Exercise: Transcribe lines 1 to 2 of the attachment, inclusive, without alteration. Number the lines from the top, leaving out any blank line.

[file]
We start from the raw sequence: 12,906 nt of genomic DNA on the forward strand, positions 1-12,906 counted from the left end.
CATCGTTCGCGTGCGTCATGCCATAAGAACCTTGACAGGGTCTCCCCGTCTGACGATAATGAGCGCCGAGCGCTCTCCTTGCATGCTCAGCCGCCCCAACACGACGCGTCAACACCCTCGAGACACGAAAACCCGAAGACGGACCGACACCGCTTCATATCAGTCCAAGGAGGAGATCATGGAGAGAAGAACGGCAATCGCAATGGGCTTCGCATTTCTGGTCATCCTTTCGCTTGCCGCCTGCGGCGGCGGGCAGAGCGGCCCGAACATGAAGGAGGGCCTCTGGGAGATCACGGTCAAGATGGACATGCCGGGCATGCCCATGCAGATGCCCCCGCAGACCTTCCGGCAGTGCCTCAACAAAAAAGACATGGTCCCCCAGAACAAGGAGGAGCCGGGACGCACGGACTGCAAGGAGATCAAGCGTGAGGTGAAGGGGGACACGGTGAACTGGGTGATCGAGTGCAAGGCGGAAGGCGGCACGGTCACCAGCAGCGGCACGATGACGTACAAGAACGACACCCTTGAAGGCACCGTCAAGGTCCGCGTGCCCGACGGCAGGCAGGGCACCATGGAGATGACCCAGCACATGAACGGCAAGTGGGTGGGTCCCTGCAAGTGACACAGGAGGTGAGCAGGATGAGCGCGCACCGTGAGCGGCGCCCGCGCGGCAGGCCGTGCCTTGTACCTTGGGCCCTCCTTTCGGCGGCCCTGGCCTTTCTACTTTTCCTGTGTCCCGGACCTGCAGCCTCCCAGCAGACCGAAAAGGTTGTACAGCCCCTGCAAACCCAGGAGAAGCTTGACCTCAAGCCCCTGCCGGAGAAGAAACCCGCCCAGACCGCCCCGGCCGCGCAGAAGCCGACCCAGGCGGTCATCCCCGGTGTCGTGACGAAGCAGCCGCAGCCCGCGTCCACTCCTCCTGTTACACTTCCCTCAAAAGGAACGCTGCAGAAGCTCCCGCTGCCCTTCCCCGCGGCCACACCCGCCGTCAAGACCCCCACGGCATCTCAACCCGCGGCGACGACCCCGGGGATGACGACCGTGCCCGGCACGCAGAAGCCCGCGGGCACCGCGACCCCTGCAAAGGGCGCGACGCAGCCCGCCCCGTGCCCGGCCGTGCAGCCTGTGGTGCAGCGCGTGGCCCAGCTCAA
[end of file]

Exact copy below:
We start from the raw sequence: 12,906 nt of genomic DNA on the forward strand, positions 1-12,906 counted from the left end.
CATCGTTCGCGTGCGTCATGCCATAAGAACCTTGACAGGGTCTCCCCGTCTGACGATAATGAGCGCCGAGCGCTCTCCTTGCATGCTCAGCCGCCCCAACACGACGCGTCAACACCCTCGAGACACGAAAACCCGAAGACGGACCGACACCGCTTCATATCAGTCCAAGGAGGAGATCATGGAGAGAAGAACGGCAATCGCAATGGGCTTCGCATTTCTGGTCATCCTTTCGCTTGCCGCCTGCGGCGGCGGGCAGAGCGGCCCGAACATGAAGGAGGGCCTCTGGGAGATCACGGTCAAGATGGACATGCCGGGCATGCCCATGCAGATGCCCCCGCAGACCTTCCGGCAGTGCCTCAACAAAAAAGACATGGTCCCCCAGAACAAGGAGGAGCCGGGACGCACGGACTGCAAGGAGATCAAGCGTGAGGTGAAGGGGGACACGGTGAACTGGGTGATCGAGTGCAAGGCGGAAGGCGGCACGGTCACCAGCAGCGGCACGATGACGTACAAGAACGACACCCTTGAAGGCACCGTCAAGGTCCGCGTGCCCGACGGCAGGCAGGGCACCATGGAGATGACCCAGCACATGAACGGCAAGTGGGTGGGTCCCTGCAAGTGACACAGGAGGTGAGCAGGATGAGCGCGCACCGTGAGCGGCGCCCGCGCGGCAGGCCGTGCCTTGTACCTTGGGCCCTCCTTTCGGCGGCCCTGGCCTTTCTACTTTTCCTGTGTCCCGGACCTGCAGCCTCCCAGCAGACCGAAAAGGTTGTACAGCCCCTGCAAACCCAGGAGAAGCTTGACCTCAAGCCCCTGCCGGAGAAGAAACCCGCCCAGACCGCCCCGGCCGCGCAGAAGCCGACCCAGGCGGTCATCCCCGGTGTCGTGACGAAGCAGCCGCAGCCCGCGTCCACTCCTCCTGTTACACTTCCCTCAAAAGGAACGCTGCAGAAGCTCCCGCTGCCCTTCCCCGCGGCCACACCCGCCGTCAAGACCCCCACGGCATCTCAACCCGCGGCGACGACCCCGGGGATGACGACCGTGCCCGGCACGCAGAAGCCCGCGGGCACCGCGACCCCTGCAAAGGGCGCGACGCAGCCCGCCCCGTGCCCGGCCGTGCAGCCTGTGGTGCAGCGCGTGGCCCAGCTCAA